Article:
Mike’s voice is crackled and cut by static. He only has 65 seconds in the booth to record his message onto a record to send home before he ships out for the war. Seizing the short time he had before the light in the booth went out, Mike’s message is one of many that were recorded by a voice-o-graph.
Voice-o-graphs are coin-operated record booths, machines from an arcade era that in their current residences in record stores and studios appear as an anachronism set to send you on a storyline akin to that of Tom Hanks in Big. The machines are a phone booth-like structure with a microphone that allows the user to record up to three minutes of music onto a record.
When they adorned fairgrounds and boardwalks, the booths served both to delight those hearing their own voice for the first time and serve a functional purpose of sending a message to loved ones. Today, however, they are the darling of music makers. Voice-o-graphs are currently in guitar shops, record stores (including Third Man, Jack White’s store in Nashville), and recording studios around the United States.
If you ask an owner of one of these rare booths about their voice-o-graph, one name will inevitably come up: Bill Bollman. Bollman, a patent attorney by trade, is also the primary, if not only, person restoring these machines to the glory of the days they sat in arcades and on boardwalks.
He restores coin-operated games and machines out of his home in Bethesda, Maryland. His first voice-o-graph came out of chance from a trade with another collector in Chicago. Hunting down information on the newly acquired machine, Bollman did a simple Google search, which turned up no results. Since then, he has become the foremost expert on the vintage machines.
Unlike the vinyl you would pick up in your local record store which is made through pressing, the voice-o-graph booths scratch the audio onto the vinyl. It took Bollman three years of trying out dozens of materials to find the right plastic to make the records. That turned out to be par for the course in the uneasy feat of restoring these booths.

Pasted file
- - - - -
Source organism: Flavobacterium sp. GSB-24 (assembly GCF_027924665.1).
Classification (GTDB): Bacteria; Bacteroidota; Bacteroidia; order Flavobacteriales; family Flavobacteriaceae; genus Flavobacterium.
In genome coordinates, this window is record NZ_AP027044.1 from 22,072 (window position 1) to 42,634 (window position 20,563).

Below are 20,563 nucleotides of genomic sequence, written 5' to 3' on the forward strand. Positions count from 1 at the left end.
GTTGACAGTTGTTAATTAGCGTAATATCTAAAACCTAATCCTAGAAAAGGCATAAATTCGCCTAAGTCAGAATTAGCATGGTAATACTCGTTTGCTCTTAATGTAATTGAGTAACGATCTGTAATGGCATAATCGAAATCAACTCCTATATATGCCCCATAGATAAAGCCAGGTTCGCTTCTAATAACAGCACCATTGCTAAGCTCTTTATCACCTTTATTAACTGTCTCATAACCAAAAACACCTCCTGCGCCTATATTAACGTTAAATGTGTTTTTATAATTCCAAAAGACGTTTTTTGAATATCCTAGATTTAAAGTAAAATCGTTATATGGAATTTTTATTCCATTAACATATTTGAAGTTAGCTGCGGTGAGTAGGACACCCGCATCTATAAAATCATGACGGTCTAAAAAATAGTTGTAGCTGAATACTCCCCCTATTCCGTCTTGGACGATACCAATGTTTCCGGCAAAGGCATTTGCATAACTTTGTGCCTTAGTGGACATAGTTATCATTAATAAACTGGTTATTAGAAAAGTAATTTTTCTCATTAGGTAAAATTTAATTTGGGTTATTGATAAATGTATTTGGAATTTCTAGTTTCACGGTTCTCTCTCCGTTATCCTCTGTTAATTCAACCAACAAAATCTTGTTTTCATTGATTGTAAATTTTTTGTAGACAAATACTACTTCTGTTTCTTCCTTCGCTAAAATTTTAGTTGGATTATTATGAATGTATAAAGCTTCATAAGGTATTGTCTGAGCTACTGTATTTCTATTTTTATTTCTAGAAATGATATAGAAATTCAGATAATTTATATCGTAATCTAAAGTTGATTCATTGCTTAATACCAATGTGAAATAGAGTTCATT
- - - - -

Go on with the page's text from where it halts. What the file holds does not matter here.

It took Alisha Edmonson, co-owner of the Songbyrd Music House and Record Café in Washington, DC, six months of frustration to figure out why the record café’s booth wasn’t scratching the records properly. The epiphany—a proper warm up time for the heating tubes—came from a 2 a.m. chat with a friend, who just happened to be an engineer at NASA. While one can joke that NASA helped fix their voice-o-graph, Edmonson said the truth is that the machinery within these booths is so obsolete that nothing was actually broken, they just didn’t know how to make it work properly.
That scratching mechanism means that every voice-o-graph has a different sound. “Everything that is spoken or sung in there is kind of interesting it has this pop and crackle that you can't replicate,” Edmonson said.
The voice-o-graph’s heyday was between the 1920’s and 1960’s. Most of the machines that have been restored are from models that came out during the 1940’s. And from those, only a small handful have survived. Prior to Bollman the booths were kept nonfunctioning in collector’s homes and garages—a labor of love in itself.
“It takes that kind of love for any one of these to survive,” Bollman said. “To go through 60 years of non-work non-functioning to save it. In the end, they're just plywood boxes, they're not necessarily made for surviving time.” One of the most famous voice-o-graphs was at the Empire State Building during the 1930’s. That machine made aluminum records, which required a bamboo needle to play. None of those machines survived because aluminum and other heavy metals were scrapped for the war effort.
The records have held up a lot better than the machines though. Bollman approximates that he has the world’s largest collection of voice-o-graph original records. That collection, of about 1000 records, has since been donated to Princeton University for curation. Bollman created a collection—ranging from recordings of gleeful surprise at hearing one’s own voice for the first time to purely functional recollections of how the family is doing—of some of those recordings on Soundcloud.
“They've seen thousands and thousands of personal stories come in and out of the booth. It's part of the magic for me, you just imagine some of the audio that was produced in there.”
That magic has returned with the restoration of the booths. In Songbyrd Music House and Record Café, A Tribe Called Red recorded samples that were used for their performance at the Canadian Music Awards. Ryan Adams recorded special acoustic tracks at the booth at Electric Lady Studios in New York, NY, that he slipped into some of the packages of his latest album. Neil Young recorded an entire album out of the booth in 2014 at Jack White’s Third Man Records in Nashville, TN.
Young’s record, and his promotion of it on The Tonight Show with Jimmy Fallon prompted much of the resurgence of these booths. For Edmonson at Songbyrd, that episode happened to be on in the background as she and co-owner Joe Lapan talk about the direction of the record café. The pair instantly knew that the recording booth is how they would connect the spirit of their live music venue to the record store and café.
The machines bridge the feel of the stage—the light goes on, the microphone records, and there are no re-dos—and the timelessness of vinyl, a medium that has withstood the introduction of cassettes, CDs, and digital recordings.
“We've only left one media on the moon and that was a record,” Bollman said.